WIT Press

Association Of Weather And Air Pollution Interactions On Daily Mortality In 12 Canadian Cities


Free (open access)





Page Range

15 - 26




434 kb

Paper DOI



WIT Press


J. K. Vanos, S. Cakmak & L. S. Kalkstein


The overall composition of the troposphere, including meteorological attributes and air pollution concentrations, affect human health outcomes. Our objectives were first to determine the likelihood of extreme air pollution events in select weather types within 12 Canadian cities, and second to examine the association between daily mortality and daily concentrations of air pollutants, assessing both single- and two-pollutant interactions. Each pollutant is examined to determine the likelihood of an extreme air pollution episode occurring in a given weather type and city. Next, we use a distributed lag nonlinear model (DLNM) to estimate city-specific relative risks of mortality (RR) due to the single and twoway- interactive effects of nitrogen dioxide (NO2), ozone (O3), sulphur dioxide (SO2), and particulate matter <2.5 m (PM2.5) from 1981–2008.We control for exposure timeframe and time lag in days, as well as synoptic weather type, dayof- week, and mean air temperature. In dry tropical (DT) or moist tropical plus (MT+) weather, an extreme pollution event (top 5% of pollution levels) is found to be on average, four-fold and two-fold more likely to occur, respectively. We found significant RR effects of single-pollutant exposure on mortality for all four air pollutants examined. In the DM, MM, and MT weather types, moderate increases in average risk estimates for all pollutants are found, with increases of 4.5%, 4.1%, and 5.1%, respectively. However, for the DT or MT+ weather types, the overall average increases due to pollutant exposure are higher, at 14.9% and 11.9%, respectively. The two-way interactive effects have weaker effect estimates. Adjusting for O3 lowers the effect estimates and variability of the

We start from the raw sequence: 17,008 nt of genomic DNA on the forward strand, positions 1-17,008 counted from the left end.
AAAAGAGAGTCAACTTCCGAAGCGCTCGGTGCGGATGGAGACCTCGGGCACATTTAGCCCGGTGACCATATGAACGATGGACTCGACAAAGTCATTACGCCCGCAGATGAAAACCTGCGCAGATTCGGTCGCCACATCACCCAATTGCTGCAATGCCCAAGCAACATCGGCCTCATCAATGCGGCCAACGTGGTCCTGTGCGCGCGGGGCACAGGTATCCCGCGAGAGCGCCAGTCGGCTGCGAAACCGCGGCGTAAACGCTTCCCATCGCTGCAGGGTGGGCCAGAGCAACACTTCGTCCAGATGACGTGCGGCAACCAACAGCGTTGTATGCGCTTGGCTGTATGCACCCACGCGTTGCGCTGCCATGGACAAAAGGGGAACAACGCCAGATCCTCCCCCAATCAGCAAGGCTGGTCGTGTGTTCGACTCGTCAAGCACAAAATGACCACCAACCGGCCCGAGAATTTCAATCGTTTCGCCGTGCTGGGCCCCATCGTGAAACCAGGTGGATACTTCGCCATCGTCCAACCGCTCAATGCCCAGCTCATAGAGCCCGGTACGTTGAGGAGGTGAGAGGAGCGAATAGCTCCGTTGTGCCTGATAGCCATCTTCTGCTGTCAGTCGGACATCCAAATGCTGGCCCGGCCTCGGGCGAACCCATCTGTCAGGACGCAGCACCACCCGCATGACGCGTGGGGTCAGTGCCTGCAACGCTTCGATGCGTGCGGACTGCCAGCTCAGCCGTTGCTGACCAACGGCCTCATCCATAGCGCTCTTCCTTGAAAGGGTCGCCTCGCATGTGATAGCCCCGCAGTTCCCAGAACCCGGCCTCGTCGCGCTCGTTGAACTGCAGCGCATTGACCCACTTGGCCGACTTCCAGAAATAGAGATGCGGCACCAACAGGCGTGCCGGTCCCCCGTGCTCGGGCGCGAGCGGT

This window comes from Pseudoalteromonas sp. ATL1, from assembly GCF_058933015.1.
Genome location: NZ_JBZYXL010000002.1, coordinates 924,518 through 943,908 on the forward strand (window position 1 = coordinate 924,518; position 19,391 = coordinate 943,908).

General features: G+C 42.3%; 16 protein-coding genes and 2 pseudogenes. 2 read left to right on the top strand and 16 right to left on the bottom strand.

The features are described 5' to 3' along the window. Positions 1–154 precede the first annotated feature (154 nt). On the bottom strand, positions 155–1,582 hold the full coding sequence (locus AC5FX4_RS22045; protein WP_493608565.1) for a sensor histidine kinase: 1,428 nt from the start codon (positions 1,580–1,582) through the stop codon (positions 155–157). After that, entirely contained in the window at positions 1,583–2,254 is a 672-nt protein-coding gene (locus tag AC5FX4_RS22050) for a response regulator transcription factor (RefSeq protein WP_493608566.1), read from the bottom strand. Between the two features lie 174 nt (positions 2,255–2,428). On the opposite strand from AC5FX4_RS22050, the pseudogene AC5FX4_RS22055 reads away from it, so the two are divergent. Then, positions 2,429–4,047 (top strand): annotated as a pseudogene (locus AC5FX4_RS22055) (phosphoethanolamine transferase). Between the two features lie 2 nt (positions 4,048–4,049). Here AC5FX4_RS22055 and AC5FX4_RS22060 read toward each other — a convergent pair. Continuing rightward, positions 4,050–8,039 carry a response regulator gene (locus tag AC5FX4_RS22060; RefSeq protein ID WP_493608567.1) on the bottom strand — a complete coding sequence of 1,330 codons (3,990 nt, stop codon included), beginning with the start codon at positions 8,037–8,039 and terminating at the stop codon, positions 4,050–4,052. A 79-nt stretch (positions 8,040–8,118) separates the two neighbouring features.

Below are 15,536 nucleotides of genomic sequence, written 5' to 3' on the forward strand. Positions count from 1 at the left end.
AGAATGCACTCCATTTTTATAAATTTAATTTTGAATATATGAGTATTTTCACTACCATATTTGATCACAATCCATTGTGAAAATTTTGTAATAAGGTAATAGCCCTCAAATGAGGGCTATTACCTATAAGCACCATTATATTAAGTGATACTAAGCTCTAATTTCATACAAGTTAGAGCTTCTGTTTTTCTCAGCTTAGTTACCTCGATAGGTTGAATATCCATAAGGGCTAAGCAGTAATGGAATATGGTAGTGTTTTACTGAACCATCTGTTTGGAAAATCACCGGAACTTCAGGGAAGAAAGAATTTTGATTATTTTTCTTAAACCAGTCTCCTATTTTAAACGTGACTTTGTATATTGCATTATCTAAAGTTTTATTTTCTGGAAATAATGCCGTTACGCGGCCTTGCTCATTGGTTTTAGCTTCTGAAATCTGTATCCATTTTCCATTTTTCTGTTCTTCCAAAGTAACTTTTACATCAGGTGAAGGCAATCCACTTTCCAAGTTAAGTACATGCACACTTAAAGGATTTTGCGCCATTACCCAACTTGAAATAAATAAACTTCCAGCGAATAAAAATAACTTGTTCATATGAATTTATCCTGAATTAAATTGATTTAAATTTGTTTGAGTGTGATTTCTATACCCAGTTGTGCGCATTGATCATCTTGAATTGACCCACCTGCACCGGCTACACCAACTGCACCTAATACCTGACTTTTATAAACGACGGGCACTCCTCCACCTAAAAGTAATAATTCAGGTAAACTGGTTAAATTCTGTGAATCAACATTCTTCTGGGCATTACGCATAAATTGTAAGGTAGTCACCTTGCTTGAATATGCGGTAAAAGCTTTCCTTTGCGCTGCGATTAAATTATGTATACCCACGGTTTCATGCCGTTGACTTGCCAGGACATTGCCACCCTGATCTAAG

distributed nonlinear lag model, spatial synoptic classification, mortality, air pollution, heat stress, Canada, human health, relative risk